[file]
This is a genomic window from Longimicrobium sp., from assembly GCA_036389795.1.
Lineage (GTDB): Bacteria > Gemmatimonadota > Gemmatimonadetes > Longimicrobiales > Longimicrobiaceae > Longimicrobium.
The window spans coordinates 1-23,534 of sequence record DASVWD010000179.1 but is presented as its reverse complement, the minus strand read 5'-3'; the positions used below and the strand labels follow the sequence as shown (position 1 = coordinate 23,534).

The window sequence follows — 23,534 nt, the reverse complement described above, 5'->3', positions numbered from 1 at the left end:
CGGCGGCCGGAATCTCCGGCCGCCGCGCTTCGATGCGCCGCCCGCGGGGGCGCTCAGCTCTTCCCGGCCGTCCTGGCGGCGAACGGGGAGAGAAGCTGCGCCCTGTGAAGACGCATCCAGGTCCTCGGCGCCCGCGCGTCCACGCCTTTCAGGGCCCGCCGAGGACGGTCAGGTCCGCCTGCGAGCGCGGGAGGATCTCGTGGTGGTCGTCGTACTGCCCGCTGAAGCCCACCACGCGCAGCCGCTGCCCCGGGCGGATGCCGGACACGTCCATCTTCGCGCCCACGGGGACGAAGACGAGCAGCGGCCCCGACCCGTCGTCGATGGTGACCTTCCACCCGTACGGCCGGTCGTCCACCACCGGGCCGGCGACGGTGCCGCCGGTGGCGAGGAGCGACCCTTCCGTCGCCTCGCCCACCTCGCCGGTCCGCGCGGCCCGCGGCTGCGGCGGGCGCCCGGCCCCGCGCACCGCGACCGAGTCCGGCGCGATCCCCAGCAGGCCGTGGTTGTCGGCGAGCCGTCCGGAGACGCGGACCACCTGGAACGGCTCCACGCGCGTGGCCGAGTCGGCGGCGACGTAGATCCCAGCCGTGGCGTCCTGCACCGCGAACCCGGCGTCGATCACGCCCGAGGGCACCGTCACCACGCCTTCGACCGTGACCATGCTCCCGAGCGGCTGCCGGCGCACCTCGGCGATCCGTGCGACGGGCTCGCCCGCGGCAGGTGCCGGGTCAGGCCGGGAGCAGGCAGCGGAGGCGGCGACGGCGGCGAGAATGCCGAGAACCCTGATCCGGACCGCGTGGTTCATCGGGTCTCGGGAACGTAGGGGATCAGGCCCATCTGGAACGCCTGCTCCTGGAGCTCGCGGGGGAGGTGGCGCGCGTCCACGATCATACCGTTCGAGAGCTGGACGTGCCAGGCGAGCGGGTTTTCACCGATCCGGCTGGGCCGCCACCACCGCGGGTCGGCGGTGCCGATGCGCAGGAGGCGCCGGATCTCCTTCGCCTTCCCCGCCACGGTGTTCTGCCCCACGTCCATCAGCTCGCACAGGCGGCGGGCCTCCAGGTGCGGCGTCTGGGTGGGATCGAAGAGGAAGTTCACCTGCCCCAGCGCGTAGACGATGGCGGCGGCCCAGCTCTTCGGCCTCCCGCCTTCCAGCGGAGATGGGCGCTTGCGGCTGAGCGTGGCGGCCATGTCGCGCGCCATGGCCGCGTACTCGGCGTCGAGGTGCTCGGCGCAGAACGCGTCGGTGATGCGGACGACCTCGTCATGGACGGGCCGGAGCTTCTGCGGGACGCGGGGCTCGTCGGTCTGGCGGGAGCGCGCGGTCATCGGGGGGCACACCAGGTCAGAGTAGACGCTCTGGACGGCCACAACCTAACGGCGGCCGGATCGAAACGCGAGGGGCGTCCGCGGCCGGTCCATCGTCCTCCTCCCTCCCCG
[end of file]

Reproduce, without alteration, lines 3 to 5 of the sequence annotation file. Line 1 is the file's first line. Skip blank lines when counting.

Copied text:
The window spans coordinates 1-23,534 of sequence record DASVWD010000179.1 but is presented as its reverse complement, the minus strand read 5'-3'; the positions used below and the strand labels follow the sequence as shown (position 1 = coordinate 23,534).

The window sequence follows — 23,534 nt, the reverse complement described above, 5'->3', positions numbered from 1 at the left end:
CGGCGGCCGGAATCTCCGGCCGCCGCGCTTCGATGCGCCGCCCGCGGGGGCGCTCAGCTCTTCCCGGCCGTCCTGGCGGCGAACGGGGAGAGAAGCTGCGCCCTGTGAAGACGCATCCAGGTCCTCGGCGCCCGCGCGTCCACGCCTTTCAGGGCCCGCCGAGGACGGTCAGGTCCGCCTGCGAGCGCGGGAGGATCTCGTGGTGGTCGTCGTACTGCCCGCTGAAGCCCACCACGCGCAGCCGCTGCCCCGGGCGGATGCCGGACACGTCCATCTTCGCGCCCACGGGGACGAAGACGAGCAGCGGCCCCGACCCGTCGTCGATGGTGACCTTCCACCCGTACGGCCGGTCGTCCACCACCGGGCCGGCGACGGTGCCGCCGGTGGCGAGGAGCGACCCTTCCGTCGCCTCGCCCACCTCGCCGGTCCGCGCGGCCCGCGGCTGCGGCGGGCGCCCGGCCCCGCGCACCGCGACCGAGTCCGGCGCGATCCCCAGCAGGCCGTGGTTGTCGGCGAGCCGTCCGGAGACGCGGACCACCTGGAACGGCTCCACGCGCGTGGCCGAGTCGGCGGCGACGTAGATCCCAGCCGTGGCGTCCTGCACCGCGAACCCGGCGTCGATCACGCCCGAGGGCACCGTCACCACGCCTTCGACCGTGACCATGCTCCCGAGCGGCTGCCGGCGCACCTCGGCGATCCGTGCGACGGGCTCGCCCGCGGCAGGTGCCGGGTCAGGCCGGGAGCAGGCAGCGGAGGCGGCGACGGCGGCGAGAATGCCGAGAACCCTGATCCGGACCGCGTGGTTCATCGGGTCTCGGGAACGTAGGGGATCAGGCCCATCTGGAACGCCTGCTCCTGGAGCTCGCGGGGGAGGTGGCGCGCGTCCACGATCATACCGTTCGAGAGCTGGACGTGCCAGGCGAGCGGGTTTTCACCGATCCGGCTGGGCCGCCACCACCGCGGGTCGGCGGTGCCGATGCGCAGGAGGCGCCGGATCTCCTTCGCCTTCCCCGCCACGGTGTTCTGCCCCACGTCCATCAGCTCGCACAGGCGGCGGGCCTCCAGGTGCGGCGTCTGGGTGGGATCGAAGAGGAAGTTCACCTGCCCCAGCGCGTAGACGATGGCGGCGGCCCAGCTCTTCGGCCTCCCGCCTTCCAGCGGAGATGGGCGCTTGCGGCTGAGCGTGGCGGCCATGTCGCGCGCCATGGCCGCGTACTCGGCGTCGAGGTGCTCGGCGCAGAACGCGTCGGTGATGCGGACGACCTCGTCATGGACGGGCCGGAGCTTCTGCGGGACGCGGGGCTCGTCGGTCTGGCGGGAGCGCGCGGTCATCGGGGGGCACACCAGGTCAGAGTAGACGCTCTGGACGGCCACAACCTAACGGCGGCCGGATCGAAACGCGAGGGGCGTCCGCGGCCGGTCCATCGTCCTCCTCCCTCCCCG